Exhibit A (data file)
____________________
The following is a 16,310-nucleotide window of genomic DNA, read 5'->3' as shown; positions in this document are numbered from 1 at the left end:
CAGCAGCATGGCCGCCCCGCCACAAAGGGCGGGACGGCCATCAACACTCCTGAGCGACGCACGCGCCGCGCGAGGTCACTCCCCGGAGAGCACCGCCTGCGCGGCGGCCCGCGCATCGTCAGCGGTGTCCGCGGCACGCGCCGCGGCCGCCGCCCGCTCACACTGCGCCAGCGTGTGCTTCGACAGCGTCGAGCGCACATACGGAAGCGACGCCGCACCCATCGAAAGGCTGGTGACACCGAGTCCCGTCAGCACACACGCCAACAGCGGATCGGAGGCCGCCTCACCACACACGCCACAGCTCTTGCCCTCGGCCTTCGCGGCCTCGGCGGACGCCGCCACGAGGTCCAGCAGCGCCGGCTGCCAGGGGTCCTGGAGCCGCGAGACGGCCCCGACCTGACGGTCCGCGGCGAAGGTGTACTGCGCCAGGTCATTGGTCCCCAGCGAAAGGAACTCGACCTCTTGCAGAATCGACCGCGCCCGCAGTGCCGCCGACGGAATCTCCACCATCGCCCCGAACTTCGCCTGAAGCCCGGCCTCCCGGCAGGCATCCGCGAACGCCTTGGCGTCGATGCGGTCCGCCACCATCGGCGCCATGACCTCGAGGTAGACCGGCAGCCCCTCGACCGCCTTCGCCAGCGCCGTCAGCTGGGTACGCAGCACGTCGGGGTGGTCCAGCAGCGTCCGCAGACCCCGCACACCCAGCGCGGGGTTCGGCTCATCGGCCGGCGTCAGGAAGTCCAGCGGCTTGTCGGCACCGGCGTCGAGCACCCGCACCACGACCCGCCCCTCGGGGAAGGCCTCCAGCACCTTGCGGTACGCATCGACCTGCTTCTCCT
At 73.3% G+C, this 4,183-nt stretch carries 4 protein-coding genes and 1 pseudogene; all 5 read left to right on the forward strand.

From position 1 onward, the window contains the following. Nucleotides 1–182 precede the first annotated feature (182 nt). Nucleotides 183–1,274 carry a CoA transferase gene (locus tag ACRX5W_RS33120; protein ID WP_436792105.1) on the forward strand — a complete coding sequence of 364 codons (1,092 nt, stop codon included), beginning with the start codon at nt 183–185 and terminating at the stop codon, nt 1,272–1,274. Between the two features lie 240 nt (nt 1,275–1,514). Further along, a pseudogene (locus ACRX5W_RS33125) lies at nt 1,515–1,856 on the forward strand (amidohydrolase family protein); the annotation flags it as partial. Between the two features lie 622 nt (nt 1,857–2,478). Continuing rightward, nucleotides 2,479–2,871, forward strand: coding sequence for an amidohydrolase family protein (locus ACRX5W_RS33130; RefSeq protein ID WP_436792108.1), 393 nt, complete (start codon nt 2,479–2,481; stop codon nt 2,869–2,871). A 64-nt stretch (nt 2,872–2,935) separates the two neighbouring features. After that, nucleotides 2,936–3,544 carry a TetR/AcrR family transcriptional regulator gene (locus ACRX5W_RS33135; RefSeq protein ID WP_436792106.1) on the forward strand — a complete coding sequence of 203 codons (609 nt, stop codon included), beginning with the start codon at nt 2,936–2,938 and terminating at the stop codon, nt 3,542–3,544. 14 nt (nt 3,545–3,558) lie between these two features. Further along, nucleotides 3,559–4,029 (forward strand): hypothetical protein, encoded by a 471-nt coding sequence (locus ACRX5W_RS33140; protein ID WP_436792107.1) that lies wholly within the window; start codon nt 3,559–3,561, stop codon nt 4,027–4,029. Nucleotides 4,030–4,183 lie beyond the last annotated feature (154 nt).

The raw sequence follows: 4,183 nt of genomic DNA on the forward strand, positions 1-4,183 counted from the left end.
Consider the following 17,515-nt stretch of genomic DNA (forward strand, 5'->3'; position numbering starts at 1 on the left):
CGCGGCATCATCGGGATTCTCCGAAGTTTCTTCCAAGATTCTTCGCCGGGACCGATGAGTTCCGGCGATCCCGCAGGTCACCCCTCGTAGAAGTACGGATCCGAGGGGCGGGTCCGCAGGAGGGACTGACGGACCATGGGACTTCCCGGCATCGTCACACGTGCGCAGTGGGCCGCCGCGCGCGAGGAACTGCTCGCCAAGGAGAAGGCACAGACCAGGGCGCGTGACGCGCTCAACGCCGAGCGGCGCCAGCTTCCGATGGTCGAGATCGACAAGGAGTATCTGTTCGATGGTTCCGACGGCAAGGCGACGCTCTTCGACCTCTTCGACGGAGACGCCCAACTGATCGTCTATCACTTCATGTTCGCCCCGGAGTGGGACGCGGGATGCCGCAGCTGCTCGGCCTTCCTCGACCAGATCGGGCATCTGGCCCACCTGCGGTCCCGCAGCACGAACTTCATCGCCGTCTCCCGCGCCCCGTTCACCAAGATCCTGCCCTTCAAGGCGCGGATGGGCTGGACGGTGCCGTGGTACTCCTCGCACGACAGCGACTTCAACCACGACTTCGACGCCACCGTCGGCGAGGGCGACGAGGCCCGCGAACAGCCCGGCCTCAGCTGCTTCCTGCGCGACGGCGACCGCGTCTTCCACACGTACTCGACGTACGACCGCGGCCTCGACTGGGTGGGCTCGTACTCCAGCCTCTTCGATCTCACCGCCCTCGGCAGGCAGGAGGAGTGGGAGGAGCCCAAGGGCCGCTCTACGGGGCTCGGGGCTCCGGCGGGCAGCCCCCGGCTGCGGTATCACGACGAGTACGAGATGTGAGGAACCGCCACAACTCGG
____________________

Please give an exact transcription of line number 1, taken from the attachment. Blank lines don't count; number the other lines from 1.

The following is a 16,310-nucleotide window of genomic DNA, read 5'->3' as shown; positions in this document are numbered from 1 at the left end: